0090:  00 88 00 c4 00 16 00 a2  00 a3 c0 80 c0 81 00 32   ...............2
00a0:  00 40 00 38 00 6a 00 44  00 bd 00 87 00 c3 00 13   .@.8.j.D........
00b0:  00 66 01 00 00 48 00 05  00 05 01 00 00 00 00 ff   .f...H..........
00c0:  01 00 01 00 00 23 00 00  00 0a 00 0c 00 0a 00 13   .....#..........
00d0:  00 15 00 17 00 18 00 19  00 0b 00 02 01 00 00 0d   ................
00e0:  00 1c 00 1a 04 01 04 02  04 03 05 01 05 03 06 01   ................
00f0:  06 03 03 01 03 02 03 03  02 01 02 02 02 03         ..............

TLS: can't connect: The TLS connection was non-properly terminated..
ldap_err2string
ldap_sasl_bind(SIMPLE): Can't contact LDAP server (-1)

OK, maybe I went a little two far by setting the debug verbosity to the max. The important line here is this: TLS: can’t connect: The TLS connection was non-properly terminated..

What my client is apparently telling me is that the server closed the communication somewhere during the TLS negociation. We can check that using tcpdump, and we can see that ldapsearch sends a Client Hello to initiate the negociation but the LDAP server abruptly terminate the connexion. There’s a handful of reason why a TLS server would do that. The easiest way to find which one is by reading the server logs.

Unfortunately, the slapd daemon server logs default to none, which means we only have the more important logs. And a failed connection attempt does not seem to be important enough. The configuration parameter to change that is olcLogLevel. A lot of different values are available, depending on what you want to log, but fuck that I’m just debugging here so I’ll put it to any.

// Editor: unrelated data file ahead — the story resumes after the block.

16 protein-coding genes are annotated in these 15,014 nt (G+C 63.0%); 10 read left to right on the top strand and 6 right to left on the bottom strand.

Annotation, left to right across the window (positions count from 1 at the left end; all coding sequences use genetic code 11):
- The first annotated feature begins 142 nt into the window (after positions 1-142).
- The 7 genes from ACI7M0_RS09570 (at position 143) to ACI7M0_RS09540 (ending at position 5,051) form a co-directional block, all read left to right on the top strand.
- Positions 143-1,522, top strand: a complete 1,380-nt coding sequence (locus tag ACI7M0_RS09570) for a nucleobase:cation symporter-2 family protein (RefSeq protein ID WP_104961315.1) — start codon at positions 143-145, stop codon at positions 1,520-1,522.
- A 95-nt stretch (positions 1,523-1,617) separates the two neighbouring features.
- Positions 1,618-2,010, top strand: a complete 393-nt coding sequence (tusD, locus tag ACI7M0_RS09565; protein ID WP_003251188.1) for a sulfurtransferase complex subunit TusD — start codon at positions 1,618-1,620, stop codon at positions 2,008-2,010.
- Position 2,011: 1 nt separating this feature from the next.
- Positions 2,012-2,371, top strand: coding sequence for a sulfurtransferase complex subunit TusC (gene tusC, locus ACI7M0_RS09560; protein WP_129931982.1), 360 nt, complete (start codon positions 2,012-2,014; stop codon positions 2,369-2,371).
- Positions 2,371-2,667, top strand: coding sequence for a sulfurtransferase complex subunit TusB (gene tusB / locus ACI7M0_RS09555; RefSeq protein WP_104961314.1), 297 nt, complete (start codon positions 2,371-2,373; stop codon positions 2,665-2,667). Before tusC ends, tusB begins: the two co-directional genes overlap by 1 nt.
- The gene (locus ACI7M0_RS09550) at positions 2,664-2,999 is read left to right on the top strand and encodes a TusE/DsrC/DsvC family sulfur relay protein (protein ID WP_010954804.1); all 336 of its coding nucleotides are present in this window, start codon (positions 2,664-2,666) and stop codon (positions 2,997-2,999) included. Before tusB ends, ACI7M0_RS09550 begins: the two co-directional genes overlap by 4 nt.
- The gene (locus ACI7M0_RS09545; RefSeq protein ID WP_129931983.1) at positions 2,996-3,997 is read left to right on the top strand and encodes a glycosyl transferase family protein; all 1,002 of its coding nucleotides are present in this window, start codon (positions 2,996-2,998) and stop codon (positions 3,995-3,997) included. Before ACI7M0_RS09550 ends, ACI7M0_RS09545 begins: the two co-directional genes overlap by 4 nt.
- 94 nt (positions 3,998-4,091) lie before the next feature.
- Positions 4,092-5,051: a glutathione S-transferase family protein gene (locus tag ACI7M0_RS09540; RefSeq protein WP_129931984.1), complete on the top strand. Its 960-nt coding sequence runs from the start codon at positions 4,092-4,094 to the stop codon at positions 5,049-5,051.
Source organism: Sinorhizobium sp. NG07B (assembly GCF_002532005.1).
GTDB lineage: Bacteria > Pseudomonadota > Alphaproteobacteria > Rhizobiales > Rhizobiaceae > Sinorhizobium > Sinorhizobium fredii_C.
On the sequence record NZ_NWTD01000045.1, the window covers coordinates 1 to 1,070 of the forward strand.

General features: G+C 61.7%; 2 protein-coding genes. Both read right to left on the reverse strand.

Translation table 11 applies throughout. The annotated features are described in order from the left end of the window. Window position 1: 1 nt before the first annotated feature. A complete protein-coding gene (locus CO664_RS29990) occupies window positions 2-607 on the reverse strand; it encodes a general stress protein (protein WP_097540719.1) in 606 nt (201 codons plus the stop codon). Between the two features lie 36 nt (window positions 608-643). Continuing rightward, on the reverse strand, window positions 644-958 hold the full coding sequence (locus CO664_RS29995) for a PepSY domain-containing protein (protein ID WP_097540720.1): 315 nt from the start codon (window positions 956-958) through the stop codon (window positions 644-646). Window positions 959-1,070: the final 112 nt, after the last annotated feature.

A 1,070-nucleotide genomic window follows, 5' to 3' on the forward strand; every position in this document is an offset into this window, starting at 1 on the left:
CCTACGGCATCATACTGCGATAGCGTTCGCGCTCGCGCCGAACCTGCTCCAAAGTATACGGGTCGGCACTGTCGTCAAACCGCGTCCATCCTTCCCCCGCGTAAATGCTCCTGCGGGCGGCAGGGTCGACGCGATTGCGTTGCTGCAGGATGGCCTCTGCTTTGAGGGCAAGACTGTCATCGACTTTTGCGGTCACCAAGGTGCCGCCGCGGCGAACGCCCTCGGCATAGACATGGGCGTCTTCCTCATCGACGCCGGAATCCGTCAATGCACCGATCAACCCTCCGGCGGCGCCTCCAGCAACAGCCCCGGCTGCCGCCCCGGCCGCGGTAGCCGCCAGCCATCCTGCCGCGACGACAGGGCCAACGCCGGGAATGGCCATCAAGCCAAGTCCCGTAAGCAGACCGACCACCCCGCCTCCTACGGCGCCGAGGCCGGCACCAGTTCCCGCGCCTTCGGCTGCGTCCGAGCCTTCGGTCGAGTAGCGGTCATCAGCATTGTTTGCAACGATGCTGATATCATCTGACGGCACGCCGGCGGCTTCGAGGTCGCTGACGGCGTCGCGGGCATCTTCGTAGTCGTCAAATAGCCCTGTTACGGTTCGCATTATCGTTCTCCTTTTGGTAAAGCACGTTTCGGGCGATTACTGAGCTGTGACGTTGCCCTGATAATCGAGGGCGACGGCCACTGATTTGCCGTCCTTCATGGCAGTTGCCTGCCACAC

Then I try to connect again to generate more logs, and I reopen the log file to find what I was looking for :

connection_read(15): TLS accept failure error=-1 id=1036, closing

Hmm, OK. Not quite what I was expecting. Let’s think: obviously OpenLDAP use a third party crypto library. Maybe I can get more logs from it.

## GnuTLS debug

According to the Internet, OpenLDAP can use OpenSSL or GnuTLS as crypto library. On Debian the maintainers decided to settle on GnuTLS for licencing reasons 2 and the GnuTLS documentation indicates that I can activate debug using the GNUTLS_DEBUG_LEVEL environnment variable.

I don’t wan’t to modify the service script, so this time I launch slapd manually:

$> GNUTLS_DEBUG_LEVEL=15 slapd -h "ldaps://ldap.lertsenem.com/ ldap://ldap.lertsenem.com ldapi:///" -u openldap -g openldap -F /etc/ldap/slapd.d/ -4 -d -1" I try to connect again, and there it is: ... TLS: can't accept: Could not negotiate a supported cipher suite.. ... So, the LDAP server does not accept any of the cipher suite proposed by the client. But why ? The cipher suite used by the server is stored in the olcTLSCipherSuite configuration parameter. I try to set it to different values, such as SECURE256 or NORMAL, but none of them work 3. Looking at the communication on the client side, I can see that the client propose quite a lot of different cipher suites. But it’s also using TLSv1.2… it’s the latest version of TLS, and therefore the more secure, but what if my LDAP server does not support it? To test this hypothesis, GnuTLS gives us just the tool needed with gnutls-cli-debug (package gnutls-bin). $> gnutls-cli-debug -p 636 ldap.lertsenem.com

...
Checking for TLS 1.0 support... yes
Checking for TLS 1.1 support... yes
Checking for TLS 1.2 support... no
...`

Bingo.

## Conclusion

So, the slapd package on raspbian seems to use an older version of GnuTLS and I couldn’t make that version work with TLSv1.2. So I had to deactivate it, setting the TLS_CIPHER_SUITE parameter in /etc/ldap/ldap.conf (on the client side) to NORMAL:-VERS-TLS1.2:-VERS-SSL3.0 4 and now the client can speak to the server.

1. Made with xca, which I heartfully recommend if you want to remove the (technical at least) pain of managing a PKI
2. One of the worst reasons possible to settle for a security product in my opinion, but meh
3. And when I make a syntac mistake, by using an OpenSSL cipher name for example, the server crashes. Oh yeah baby.
4. Yeah, I deactivate SSLv3.0, better use TLS nowadays